FIGS. 6(a) and 6(b) graphically illustrate the results of compensating for an unsymmetrical scan linearity.
Referring now to FIG. 1, a first embodiment of the two-dimensional document scanning system of the present invention is shown. Light sources 10 and 12 provide original beams 14 and 16, respectively, for utilization by the scanning system. Light sources 10 and 12 are preferably lasers which provide colliminated beams of monochromatic light, laser 10 comprising a helium-cadmium laser which generates blue laser light at a wavelength of 4416A and laser 12 comprises a helium-neon laser which generates red laser light at a wavelength of 6328A. The use of the two laser beams ensures that the document scanner is not insensitive at the wavelengths of lasers 10 or 12 and hence, the system is suitable for detecting laser fluxes reflected from multi-colored documents. Light beam 14 is incident upon mirror 18 which directs the light beam to beam splitter 20. Light beam 16 is also incident on beam splitter 20, which is positioned at an angle to reflect the flux in beam 14 as a combined beam 22. Beam 22 is incident upon mirror 24 which reflects the beam upwards to an achromatic astigmatic anamorphic lens 26. Lens assembly 26 causes the laser beam to be focused at two separate locations, designated in FIG. 1 as tangential focal line (TFP) 28 and via mirror 30 as sagittal focal line (SEP) 32. The sagittal focal line 32 as shown in the figure is located near or at the surface of rotating scanner 34. Rotating scanner 34, shown as comprising a polygon having a plurality of reflecting facets 35, is driven by motor 36 via drive shaft 38. As will be explained hereinafter in more detail, points on the TFP and SFP planes are associated with the formation of a scanning spot and in conjunction with lens assemblies 40 and 42 control the spot intensity profiles in the Y and X directions, respectively.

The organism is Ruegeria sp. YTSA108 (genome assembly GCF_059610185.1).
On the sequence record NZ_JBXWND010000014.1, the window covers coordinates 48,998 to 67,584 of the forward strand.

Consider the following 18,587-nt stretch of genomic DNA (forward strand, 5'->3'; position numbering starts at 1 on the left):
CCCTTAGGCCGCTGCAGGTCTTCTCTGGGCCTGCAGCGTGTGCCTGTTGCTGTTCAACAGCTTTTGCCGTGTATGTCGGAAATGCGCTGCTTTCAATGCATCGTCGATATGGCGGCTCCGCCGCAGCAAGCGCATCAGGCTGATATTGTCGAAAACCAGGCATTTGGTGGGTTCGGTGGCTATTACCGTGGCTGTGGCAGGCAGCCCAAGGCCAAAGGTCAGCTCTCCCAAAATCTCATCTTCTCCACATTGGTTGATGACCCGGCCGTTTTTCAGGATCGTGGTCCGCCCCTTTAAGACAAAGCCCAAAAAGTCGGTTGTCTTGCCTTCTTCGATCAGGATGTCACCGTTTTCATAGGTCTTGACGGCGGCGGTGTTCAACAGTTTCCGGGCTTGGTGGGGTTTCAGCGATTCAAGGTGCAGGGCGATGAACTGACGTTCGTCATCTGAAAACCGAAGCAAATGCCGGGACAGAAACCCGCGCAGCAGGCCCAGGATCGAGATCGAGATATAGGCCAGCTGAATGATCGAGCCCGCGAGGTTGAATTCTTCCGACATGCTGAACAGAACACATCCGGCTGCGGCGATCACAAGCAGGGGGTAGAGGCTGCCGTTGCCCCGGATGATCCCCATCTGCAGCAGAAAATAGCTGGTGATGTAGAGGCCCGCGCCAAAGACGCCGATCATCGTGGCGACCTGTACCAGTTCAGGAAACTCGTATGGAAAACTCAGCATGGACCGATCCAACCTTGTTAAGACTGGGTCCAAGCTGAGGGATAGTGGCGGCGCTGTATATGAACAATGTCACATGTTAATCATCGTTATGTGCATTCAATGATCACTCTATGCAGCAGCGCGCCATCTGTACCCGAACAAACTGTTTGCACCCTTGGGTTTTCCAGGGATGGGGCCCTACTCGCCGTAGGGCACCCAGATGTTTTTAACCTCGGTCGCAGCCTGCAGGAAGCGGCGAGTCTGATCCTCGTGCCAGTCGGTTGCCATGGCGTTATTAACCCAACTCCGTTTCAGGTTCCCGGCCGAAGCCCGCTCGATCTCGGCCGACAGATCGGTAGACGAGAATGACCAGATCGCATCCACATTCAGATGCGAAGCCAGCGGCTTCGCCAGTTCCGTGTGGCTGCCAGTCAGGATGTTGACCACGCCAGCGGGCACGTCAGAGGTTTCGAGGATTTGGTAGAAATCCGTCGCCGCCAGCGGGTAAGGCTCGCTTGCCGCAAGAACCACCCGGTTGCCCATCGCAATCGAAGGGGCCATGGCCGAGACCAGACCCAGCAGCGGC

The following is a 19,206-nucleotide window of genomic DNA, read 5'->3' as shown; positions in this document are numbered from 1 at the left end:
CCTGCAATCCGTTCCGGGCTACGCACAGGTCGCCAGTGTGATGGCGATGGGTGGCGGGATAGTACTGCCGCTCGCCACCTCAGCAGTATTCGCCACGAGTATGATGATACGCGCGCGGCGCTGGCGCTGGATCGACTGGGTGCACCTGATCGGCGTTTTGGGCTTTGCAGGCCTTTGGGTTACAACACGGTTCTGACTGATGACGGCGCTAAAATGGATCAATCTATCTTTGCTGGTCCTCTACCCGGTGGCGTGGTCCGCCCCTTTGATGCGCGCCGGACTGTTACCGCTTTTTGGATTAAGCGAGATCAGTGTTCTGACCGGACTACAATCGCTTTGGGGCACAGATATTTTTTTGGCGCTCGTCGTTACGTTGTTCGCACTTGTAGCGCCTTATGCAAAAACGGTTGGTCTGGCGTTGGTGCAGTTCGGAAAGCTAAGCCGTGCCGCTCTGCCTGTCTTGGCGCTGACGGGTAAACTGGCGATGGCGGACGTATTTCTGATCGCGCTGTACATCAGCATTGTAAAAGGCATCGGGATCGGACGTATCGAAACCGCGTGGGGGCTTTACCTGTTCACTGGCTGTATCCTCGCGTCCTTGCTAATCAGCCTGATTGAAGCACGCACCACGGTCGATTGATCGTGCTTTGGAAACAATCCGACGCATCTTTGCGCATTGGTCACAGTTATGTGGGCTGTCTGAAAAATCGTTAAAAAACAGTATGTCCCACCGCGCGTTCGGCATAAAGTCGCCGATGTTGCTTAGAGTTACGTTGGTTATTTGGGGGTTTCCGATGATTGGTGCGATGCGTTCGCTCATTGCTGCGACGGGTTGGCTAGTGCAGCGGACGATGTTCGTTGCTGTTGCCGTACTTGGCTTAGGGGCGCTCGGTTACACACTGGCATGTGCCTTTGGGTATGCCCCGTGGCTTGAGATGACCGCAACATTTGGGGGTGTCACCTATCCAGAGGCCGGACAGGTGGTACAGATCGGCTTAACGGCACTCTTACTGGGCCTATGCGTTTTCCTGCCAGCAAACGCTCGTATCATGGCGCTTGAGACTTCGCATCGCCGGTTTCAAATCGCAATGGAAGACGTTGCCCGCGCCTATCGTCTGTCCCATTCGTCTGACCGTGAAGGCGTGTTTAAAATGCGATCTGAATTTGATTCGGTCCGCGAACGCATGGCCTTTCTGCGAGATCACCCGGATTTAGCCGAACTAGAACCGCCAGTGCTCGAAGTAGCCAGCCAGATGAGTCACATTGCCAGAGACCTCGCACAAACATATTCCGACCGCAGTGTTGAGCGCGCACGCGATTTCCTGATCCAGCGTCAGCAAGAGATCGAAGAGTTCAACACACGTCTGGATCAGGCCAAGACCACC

Scanner 34 rotates in the direction of an arrow 37 causing the laser spot incident thereon to deflect in the Y direction at movable mirror 44. The scanning beam is optically processed via lens assembly 40 and the output beam 46 is incident on mirror 48. Light reflected from mirror 48 is directed to lens assembly 42 which comprises a cylinder lens 50. Cylinder lens 50 produces a scan line 52 in the Y direction at the document platen 54. Although not shown in the figure, a document 55 to be scanned is placed face down on the top surface of transparent platen 54. In a first embodiment, a single motor 56 drives a cable 58 wrapped around gears 60 and 62. The cable 58 is affixed to shaft 63 coupled to cylinder lens 50 at point 64 and causes the cylinder lens 50 to be driven in the X direction in a manner whereby the complete document is tranversed. Cable 58 is also wound around a spindle, or shaft 66 which is operatively coupled to a rotating gear cam 68. Gear cam 68, in turn, is coupled to mirror 44 via shaft 70, shaft 70 rotating mirror 44 in the direction of arrow 71 to provide the X scanning motion. In an embodiment of the invention which has been reduced to practice, the distance over which well formed spot intensity profiles have been maintained in the X direction is about 111/2 inches whereas the length of the line scanned in the Y direction due to the rotating scanner 34 over which well formed spot intensity profiles are maintained is approximately 141/2 inches. The X direction movement of the cylinder lens 50 and the diameter of spindle 66 are chosen such that the angular movement of mirror 44 causes the scanning laser spot to exactly track the moving cylinder lens 50.
The two-dimensional flat platen scanner of the present invention provides, in this embodiment, a mechanically interlocked movement of scanning cylinder lens 50 and turning mirror 44 which allows essentially perfect tracking of the scanner laser beam within the clear aperture of the cylinder lens 50. As shown in phantom in the figure, lens 50 is movable in the X direction of scan. This improves upon prior art system configurations which utilize separate power modes to linearly deflect both mirror 44 and cylinder lens 50 since driving both mirror 44 and cylindrical lens 50 from a single motor 56 simplifies the scanning system and assures constant synchronization.